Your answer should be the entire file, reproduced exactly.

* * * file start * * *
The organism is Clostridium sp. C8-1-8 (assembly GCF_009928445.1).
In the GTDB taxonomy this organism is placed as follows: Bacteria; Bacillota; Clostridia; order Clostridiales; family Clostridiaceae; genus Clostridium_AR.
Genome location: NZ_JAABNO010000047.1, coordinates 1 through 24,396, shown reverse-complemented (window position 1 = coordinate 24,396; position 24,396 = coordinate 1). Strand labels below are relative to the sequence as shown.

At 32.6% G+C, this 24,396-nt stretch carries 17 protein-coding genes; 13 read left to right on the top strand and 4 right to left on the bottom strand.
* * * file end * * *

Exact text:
The organism is Clostridium sp. C8-1-8 (assembly GCF_009928445.1).
In the GTDB taxonomy this organism is placed as follows: Bacteria; Bacillota; Clostridia; order Clostridiales; family Clostridiaceae; genus Clostridium_AR.
Genome location: NZ_JAABNO010000047.1, coordinates 1 through 24,396, shown reverse-complemented (window position 1 = coordinate 24,396; position 24,396 = coordinate 1). Strand labels below are relative to the sequence as shown.

At 32.6% G+C, this 24,396-nt stretch carries 17 protein-coding genes; 13 read left to right on the top strand and 4 right to left on the bottom strand.